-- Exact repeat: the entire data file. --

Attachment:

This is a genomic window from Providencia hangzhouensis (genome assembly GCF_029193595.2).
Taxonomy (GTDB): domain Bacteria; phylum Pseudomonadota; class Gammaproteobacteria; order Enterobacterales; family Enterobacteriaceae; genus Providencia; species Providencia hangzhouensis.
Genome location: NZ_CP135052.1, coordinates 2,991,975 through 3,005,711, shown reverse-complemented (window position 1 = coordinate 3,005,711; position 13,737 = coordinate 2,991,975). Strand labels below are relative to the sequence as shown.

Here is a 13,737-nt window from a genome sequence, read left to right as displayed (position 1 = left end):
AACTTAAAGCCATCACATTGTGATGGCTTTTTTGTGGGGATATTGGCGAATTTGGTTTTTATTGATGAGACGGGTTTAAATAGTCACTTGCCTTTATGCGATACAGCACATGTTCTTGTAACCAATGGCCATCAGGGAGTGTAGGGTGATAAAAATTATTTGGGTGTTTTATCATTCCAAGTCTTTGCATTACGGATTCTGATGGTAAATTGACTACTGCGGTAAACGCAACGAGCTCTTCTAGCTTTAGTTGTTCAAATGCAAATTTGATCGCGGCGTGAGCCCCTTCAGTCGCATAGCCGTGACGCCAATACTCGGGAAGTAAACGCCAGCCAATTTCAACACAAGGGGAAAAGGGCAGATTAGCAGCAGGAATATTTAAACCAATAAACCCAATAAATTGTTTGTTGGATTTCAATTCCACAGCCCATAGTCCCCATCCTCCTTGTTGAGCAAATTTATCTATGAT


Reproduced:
This is a genomic window from Providencia hangzhouensis (genome assembly GCF_029193595.2).
Taxonomy (GTDB): domain Bacteria; phylum Pseudomonadota; class Gammaproteobacteria; order Enterobacterales; family Enterobacteriaceae; genus Providencia; species Providencia hangzhouensis.
Genome location: NZ_CP135052.1, coordinates 2,991,975 through 3,005,711, shown reverse-complemented (window position 1 = coordinate 3,005,711; position 13,737 = coordinate 2,991,975). Strand labels below are relative to the sequence as shown.

Here is a 13,737-nt window from a genome sequence, read left to right as displayed (position 1 = left end):
AACTTAAAGCCATCACATTGTGATGGCTTTTTTGTGGGGATATTGGCGAATTTGGTTTTTATTGATGAGACGGGTTTAAATAGTCACTTGCCTTTATGCGATACAGCACATGTTCTTGTAACCAATGGCCATCAGGGAGTGTAGGGTGATAAAAATTATTTGGGTGTTTTATCATTCCAAGTCTTTGCATTACGGATTCTGATGGTAAATTGACTACTGCGGTAAACGCAACGAGCTCTTCTAGCTTTAGTTGTTCAAATGCAAATTTGATCGCGGCGTGAGCCCCTTCAGTCGCATAGCCGTGACGCCAATACTCGGGAAGTAAACGCCAGCCAATTTCAACACAAGGGGAAAAGGGCAGATTAGCAGCAGGAATATTTAAACCAATAAACCCAATAAATTGTTTGTTGGATTTCAATTCCACAGCCCATAGTCCCCATCCTCCTTGTTGAGCAAATTTATCTATGAT